Rebuilding Sonoma County: City and county leaders take urgent actions to stimulate home construction
Stephen Thomas loved his two-story Cape Cod home in Coffey Park. But after it burned in the wildfire a year ago, he wasn’t about to build a replica to replace it.
“That was a closed chapter,” said Thomas, a retired Santa Rosa police commander.
Instead, Thomas and his wife, Linda, had a new foundation poured this month for a factory-built, zero-net-energy house on their San Sonita Drive property in Santa Rosa. The two-story, farmhouse-style home with a loft will be built with sturdy insulated panels rather than traditional wood framing.
The house, Thomas said, is “all electric and all its energy comes from solar.”
The Thomases, who in the past year have lived in three different temporary residences, find themselves among those Sonoma County fire survivors rebuilding homes in an area with a decided lack of housing.
One year after the historic Tubbs fire, the most destructive in state history, the rebuilding of torched homes in the county is well underway, with about a third in some stage of the permit or construction process. However, city and county officials still are struggling with a second deficit: thousands of houses never built here following a global recession and a housing market crash 10 years ago.
The slow pace of new residential construction in the past decade and last fall’s fiery destruction of about 5,300 county homes have combined to create a pronounced shortage many local elected officials and real estate experts say led to an affordability crisis. Apartment rents and single-family home prices have soared since 2012, far outpacing wage growth and forcing many workers to commute longer distances from places with less expensive housing.
Economist and civic leaders say the shortage is preventing people from moving to the county and places an unwelcome brake on economic growth.
In response, city and county officials have proposed ways to spur new residential construction. That includes Santa Rosa City Council’s action last week to cut fees charged to builders for downtown projects of taller apartment buildings and more affordable houses.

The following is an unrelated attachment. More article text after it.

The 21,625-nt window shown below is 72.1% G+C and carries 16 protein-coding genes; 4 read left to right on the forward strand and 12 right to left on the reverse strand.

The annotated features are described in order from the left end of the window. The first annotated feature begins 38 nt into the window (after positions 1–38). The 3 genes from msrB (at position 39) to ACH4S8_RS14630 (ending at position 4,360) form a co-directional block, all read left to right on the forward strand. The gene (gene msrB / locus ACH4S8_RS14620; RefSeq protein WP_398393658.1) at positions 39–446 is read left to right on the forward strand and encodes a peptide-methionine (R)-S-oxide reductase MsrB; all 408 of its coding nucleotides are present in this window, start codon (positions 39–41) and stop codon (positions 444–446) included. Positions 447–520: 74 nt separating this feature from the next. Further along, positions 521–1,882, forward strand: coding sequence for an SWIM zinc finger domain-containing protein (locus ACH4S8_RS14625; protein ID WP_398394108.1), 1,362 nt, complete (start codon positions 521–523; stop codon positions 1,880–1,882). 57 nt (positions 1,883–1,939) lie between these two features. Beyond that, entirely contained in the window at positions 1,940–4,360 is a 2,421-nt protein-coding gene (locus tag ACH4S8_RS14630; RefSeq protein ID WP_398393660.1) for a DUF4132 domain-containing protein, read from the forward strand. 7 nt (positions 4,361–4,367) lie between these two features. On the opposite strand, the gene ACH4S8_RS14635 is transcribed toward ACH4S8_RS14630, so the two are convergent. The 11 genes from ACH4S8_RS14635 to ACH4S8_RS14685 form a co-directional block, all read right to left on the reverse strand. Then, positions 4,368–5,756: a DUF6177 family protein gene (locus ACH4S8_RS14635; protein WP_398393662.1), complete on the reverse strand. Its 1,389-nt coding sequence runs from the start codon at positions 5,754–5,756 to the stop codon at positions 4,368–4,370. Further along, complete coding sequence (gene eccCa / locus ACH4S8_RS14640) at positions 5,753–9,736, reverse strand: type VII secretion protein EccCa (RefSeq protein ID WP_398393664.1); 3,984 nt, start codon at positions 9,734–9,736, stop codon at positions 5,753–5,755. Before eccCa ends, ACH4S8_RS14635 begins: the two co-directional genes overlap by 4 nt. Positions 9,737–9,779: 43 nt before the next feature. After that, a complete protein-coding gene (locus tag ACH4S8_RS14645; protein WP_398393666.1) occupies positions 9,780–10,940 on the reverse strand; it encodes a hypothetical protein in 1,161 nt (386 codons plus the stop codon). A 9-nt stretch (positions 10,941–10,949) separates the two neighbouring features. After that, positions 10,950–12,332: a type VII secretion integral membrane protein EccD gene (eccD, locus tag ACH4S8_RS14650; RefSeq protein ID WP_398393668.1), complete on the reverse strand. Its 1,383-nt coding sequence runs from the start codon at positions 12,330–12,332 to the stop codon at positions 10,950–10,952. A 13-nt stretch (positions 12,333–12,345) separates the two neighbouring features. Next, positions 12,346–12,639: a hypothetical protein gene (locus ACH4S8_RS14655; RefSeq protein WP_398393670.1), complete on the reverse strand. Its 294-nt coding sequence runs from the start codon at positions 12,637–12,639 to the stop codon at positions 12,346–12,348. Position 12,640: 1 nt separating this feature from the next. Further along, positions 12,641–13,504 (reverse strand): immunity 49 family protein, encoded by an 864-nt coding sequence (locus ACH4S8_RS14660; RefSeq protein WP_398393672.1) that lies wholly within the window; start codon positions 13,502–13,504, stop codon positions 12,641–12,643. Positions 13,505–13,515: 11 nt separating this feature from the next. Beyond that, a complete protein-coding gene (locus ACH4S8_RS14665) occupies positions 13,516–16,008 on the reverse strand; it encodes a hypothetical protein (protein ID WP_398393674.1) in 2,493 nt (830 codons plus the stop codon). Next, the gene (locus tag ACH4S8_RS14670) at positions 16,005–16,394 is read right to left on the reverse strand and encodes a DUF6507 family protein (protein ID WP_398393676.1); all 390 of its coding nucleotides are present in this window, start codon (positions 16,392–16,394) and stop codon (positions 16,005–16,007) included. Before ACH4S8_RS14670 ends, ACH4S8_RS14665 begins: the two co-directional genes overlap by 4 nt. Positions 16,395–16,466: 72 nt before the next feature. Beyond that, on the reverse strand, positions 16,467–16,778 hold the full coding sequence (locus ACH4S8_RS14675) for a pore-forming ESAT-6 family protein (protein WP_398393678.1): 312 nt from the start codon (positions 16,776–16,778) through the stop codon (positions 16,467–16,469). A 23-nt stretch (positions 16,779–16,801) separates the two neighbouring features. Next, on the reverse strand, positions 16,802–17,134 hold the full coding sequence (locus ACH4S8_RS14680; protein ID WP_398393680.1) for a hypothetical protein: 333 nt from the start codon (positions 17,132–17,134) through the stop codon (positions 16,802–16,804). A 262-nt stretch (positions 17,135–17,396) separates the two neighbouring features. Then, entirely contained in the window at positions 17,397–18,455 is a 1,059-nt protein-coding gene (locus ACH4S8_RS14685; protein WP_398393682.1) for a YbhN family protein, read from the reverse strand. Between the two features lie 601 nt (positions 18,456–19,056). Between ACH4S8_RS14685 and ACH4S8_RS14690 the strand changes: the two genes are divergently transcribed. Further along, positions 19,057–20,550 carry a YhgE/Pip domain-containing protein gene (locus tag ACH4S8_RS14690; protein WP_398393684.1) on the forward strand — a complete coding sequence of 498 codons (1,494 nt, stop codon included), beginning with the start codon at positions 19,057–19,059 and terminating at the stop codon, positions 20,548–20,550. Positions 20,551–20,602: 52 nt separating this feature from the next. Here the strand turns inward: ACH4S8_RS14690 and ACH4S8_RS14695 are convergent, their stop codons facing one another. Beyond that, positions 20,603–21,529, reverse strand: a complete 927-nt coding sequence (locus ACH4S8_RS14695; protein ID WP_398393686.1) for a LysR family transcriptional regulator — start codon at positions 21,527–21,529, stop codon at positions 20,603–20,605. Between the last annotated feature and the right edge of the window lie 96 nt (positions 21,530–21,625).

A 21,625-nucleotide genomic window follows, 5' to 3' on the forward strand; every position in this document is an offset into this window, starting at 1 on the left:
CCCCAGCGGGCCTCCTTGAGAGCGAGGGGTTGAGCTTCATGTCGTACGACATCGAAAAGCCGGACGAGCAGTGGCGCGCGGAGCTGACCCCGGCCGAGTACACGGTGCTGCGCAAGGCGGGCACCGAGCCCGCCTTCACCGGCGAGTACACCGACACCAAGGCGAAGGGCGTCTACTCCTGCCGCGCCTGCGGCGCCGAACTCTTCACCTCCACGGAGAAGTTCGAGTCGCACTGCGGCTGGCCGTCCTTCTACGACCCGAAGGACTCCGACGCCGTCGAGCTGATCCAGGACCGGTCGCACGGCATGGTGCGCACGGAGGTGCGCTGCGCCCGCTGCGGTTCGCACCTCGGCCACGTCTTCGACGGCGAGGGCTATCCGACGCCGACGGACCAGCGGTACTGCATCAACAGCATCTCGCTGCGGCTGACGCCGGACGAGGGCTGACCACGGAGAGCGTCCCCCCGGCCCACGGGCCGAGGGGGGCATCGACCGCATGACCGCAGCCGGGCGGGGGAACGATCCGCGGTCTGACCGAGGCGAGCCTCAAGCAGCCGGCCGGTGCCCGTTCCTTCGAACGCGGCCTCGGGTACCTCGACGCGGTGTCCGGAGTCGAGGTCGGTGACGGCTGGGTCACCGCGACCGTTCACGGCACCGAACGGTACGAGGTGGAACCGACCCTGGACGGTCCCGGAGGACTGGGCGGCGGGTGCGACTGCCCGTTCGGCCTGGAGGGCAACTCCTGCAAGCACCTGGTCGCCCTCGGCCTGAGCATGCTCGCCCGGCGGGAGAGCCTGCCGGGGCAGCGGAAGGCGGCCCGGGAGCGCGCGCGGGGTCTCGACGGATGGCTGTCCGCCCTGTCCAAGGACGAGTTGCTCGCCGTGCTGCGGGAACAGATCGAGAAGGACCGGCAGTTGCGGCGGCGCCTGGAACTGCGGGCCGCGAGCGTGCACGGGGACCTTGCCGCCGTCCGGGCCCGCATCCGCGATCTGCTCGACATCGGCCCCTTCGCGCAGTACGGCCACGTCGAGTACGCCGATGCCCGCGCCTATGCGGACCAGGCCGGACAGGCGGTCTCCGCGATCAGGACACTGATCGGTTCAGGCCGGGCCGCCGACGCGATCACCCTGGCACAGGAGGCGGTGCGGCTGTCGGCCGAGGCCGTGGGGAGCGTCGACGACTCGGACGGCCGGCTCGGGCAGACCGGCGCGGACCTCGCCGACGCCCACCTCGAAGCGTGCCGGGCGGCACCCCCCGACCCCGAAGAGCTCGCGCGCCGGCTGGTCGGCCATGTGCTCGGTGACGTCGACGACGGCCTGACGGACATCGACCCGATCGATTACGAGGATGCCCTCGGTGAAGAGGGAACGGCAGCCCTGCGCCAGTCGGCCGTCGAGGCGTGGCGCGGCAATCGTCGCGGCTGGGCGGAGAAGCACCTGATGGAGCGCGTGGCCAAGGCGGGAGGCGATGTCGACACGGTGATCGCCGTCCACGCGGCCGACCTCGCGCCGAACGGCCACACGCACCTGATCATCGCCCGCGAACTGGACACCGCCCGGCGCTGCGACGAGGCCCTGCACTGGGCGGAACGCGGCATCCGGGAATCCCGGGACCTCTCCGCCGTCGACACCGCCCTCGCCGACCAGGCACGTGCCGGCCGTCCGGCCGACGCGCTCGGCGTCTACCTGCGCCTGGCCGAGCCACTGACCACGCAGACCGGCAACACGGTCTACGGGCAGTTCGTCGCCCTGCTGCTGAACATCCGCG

Also, Santa Rosa voters this November will decide the fate of a $124 million housing bond offering. Supporters say the bonds could provide the local match for state and federal funds to build upward of 4,000 new affordable, or subsidized, homes.
The housing bond’s passage is far from assured because it requires a two-thirds approval and a major union organization at least initially has opposed it. Also, a recent battle over redeveloping the old 82-acre county-owned hospital property on Chanate Road in the city’s northeast section shows that individual housing development proposals can still meet intense neighborhood opposition.
Even though elected officials can’t take credit for spurring new housing developments in the past year, they do point to a growing consensus more homes are needed for working families that are vital to the community and its economy.
For evidence, look no further than the overlapping positions of Sonoma County Conservation Action, one of the prominent local environmental groups, and the North Coast Builders Exchange, a construction trade group.
Daisy Pistey-Lyhne, Conservation Action’s executive director, said new housing projects should meet a number of criteria, such as avoiding sprawl and generating less effects in terms of water and energy use and greenhouse gas emissions. Also, her organization doesn’t agree with the view of some county leaders that up to 25,000 homes should be built here in the next five years.